Throughout the campus of Florida A&M, there are students who simply cannot cook. Not being able to cook has caused them to spend more money trying to keep food on their table. Freshman Brooke Edwards says quick meals and fast food are her main sources for food.
“I can’t cook so, I go to the café or a friend cooks for me,” said the 19-year-old from West Palm Beach. “I usually spend more money on food, because I buy those little two-step meals like Hamburger Helper, Chef Boyardee, or DiGiorno.”
Some students think the ability to cook in a family should rely solely on the woman. Jamal Rose, junior political science students from Nassau, Bahamas, said the stability of a family units relies on this theory.
“I think its essential for woman because as a foundation, it allows the family to be cohesive especially around dinner time,” Rose said. “A family that normally eats dinner together has increased communication and it strengthens the relation between spouses.”
According to Geoffrey D. Paulin, an economist for the Bureau of Labor Statistics, the restaurant business is one of the most important industries in the United States. Americans spent $222 billion in eating establishments in 1997, and some students are feeling the sting in their pockets.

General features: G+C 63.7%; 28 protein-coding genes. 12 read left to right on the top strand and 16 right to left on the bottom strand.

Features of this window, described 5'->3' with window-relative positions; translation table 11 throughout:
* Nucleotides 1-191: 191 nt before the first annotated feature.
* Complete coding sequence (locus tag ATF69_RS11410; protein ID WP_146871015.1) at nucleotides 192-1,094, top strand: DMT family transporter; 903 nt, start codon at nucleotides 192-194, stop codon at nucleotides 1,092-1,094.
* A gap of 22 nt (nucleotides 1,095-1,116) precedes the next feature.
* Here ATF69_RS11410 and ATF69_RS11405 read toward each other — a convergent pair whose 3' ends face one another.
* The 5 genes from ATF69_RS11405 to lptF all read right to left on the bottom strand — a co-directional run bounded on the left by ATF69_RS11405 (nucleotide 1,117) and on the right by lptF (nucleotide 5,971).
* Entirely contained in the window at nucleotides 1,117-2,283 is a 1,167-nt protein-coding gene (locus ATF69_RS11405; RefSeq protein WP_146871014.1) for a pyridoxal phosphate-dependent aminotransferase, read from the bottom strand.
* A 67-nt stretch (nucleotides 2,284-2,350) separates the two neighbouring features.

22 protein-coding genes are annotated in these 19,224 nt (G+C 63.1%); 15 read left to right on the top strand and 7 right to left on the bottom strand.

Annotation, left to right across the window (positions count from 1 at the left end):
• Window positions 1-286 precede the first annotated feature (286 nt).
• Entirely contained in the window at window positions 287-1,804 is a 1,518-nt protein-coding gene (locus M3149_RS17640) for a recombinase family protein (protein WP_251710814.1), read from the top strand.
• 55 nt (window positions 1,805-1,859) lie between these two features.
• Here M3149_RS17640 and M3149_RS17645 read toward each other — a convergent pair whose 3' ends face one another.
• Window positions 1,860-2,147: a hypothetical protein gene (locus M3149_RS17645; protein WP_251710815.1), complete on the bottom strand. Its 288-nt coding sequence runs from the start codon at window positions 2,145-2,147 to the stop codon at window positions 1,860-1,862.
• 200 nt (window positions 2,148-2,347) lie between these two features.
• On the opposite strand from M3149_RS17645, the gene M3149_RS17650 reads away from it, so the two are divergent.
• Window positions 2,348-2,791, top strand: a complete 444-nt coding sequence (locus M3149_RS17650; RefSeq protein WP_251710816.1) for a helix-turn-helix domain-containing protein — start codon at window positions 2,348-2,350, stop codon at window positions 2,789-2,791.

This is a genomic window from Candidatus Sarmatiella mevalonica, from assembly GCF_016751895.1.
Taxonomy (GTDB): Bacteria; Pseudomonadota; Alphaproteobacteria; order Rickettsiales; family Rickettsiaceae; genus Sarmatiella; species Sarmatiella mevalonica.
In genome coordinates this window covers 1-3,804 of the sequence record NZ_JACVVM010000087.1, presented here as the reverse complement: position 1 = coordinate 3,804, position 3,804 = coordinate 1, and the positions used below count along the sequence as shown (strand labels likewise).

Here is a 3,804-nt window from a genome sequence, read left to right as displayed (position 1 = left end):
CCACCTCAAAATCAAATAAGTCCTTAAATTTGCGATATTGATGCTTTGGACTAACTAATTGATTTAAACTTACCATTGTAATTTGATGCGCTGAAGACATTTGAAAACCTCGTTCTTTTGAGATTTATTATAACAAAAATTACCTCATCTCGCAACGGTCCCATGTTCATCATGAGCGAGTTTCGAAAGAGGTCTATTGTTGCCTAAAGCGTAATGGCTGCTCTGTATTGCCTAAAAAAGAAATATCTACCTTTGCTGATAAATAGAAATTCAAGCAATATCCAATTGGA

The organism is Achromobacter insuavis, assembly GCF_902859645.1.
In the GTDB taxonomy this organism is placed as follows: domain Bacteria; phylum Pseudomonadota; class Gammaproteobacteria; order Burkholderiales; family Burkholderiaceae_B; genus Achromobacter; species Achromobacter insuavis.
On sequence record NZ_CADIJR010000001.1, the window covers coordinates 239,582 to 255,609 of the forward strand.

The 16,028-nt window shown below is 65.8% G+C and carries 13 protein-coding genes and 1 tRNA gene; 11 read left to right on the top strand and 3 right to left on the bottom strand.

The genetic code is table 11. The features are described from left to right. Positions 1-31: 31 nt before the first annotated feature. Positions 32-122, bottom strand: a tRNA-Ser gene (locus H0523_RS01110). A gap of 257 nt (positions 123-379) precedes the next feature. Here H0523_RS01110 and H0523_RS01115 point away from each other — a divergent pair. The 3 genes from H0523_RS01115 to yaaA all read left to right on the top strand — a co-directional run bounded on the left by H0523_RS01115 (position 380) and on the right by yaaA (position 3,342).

“I did not cook for an entire semester and it hurt me pretty bad,” said Phillip Jackson Jr., 19-year-old second year business student from Miami, Fla., said. “Now I am struggling with a lot financially.”
Steven Gilbert, pre-med biology student from Duval County, said he doesn’t find anything wrong with frequently eating at fast-food restaurants.
“I eat out about seven days out of the week, for at least one meal a day,” Gilbert said.
The results of an experiment on the Web site moneyandminds.com about the advantages of cooking as opposed to eating out showed that the cost of eating out for a week was $257.08, while home-cooked meals for a week totaled at $148.14.
In this tough economic climate, taking advantage of websites that offer quick and cheap recipes can save on time and money. Onlinecollege.com offers students the “100 Delicious, Dirt-Cheap Recipes for the Starting Student.” Bloglander.com has $4 recipies for egg salad sandwiches, hotdogs, Irish soda bread and penne pasta casserole.
Students on FAMU’s campus are aware that they need to tighten their financial belts when it comes to frequently eating at restaurants. Erin Mumphord, junior biology pre-med student from Houston, Texas, said she does not eat out frequently.
“I know that when I buy a pack of chicken breast it’ll feed me for like a week whereas if I buy an entrée it’ll only feed me for that night,” Mumphord said.